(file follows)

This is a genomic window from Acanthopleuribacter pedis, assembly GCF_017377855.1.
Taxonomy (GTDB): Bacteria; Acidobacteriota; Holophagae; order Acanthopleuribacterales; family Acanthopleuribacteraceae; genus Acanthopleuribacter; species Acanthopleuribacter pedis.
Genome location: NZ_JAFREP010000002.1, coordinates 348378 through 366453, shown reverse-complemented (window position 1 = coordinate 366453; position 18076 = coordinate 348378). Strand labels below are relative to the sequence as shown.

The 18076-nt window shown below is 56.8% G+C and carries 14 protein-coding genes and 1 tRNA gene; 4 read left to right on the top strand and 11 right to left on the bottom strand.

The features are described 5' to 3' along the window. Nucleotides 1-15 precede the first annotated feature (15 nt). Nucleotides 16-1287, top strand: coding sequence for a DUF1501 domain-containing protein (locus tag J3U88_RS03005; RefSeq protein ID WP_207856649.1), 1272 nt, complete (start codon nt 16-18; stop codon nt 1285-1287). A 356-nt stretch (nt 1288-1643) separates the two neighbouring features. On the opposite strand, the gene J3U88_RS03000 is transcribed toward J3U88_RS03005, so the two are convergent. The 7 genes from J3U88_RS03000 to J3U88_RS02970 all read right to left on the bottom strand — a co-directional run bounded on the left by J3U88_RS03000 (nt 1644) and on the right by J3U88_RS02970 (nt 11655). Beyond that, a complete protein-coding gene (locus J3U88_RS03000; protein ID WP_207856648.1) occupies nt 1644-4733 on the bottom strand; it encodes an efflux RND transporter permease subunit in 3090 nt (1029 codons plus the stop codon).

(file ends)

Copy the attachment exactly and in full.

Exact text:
This is a genomic window from Acanthopleuribacter pedis, assembly GCF_017377855.1.
Taxonomy (GTDB): Bacteria; Acidobacteriota; Holophagae; order Acanthopleuribacterales; family Acanthopleuribacteraceae; genus Acanthopleuribacter; species Acanthopleuribacter pedis.
Genome location: NZ_JAFREP010000002.1, coordinates 348378 through 366453, shown reverse-complemented (window position 1 = coordinate 366453; position 18076 = coordinate 348378). Strand labels below are relative to the sequence as shown.

The 18076-nt window shown below is 56.8% G+C and carries 14 protein-coding genes and 1 tRNA gene; 4 read left to right on the top strand and 11 right to left on the bottom strand.

The features are described 5' to 3' along the window. Nucleotides 1-15 precede the first annotated feature (15 nt). Nucleotides 16-1287, top strand: coding sequence for a DUF1501 domain-containing protein (locus tag J3U88_RS03005; RefSeq protein ID WP_207856649.1), 1272 nt, complete (start codon nt 16-18; stop codon nt 1285-1287). A 356-nt stretch (nt 1288-1643) separates the two neighbouring features. On the opposite strand, the gene J3U88_RS03000 is transcribed toward J3U88_RS03005, so the two are convergent. The 7 genes from J3U88_RS03000 to J3U88_RS02970 all read right to left on the bottom strand — a co-directional run bounded on the left by J3U88_RS03000 (nt 1644) and on the right by J3U88_RS02970 (nt 11655). Beyond that, a complete protein-coding gene (locus J3U88_RS03000; protein ID WP_207856648.1) occupies nt 1644-4733 on the bottom strand; it encodes an efflux RND transporter permease subunit in 3090 nt (1029 codons plus the stop codon).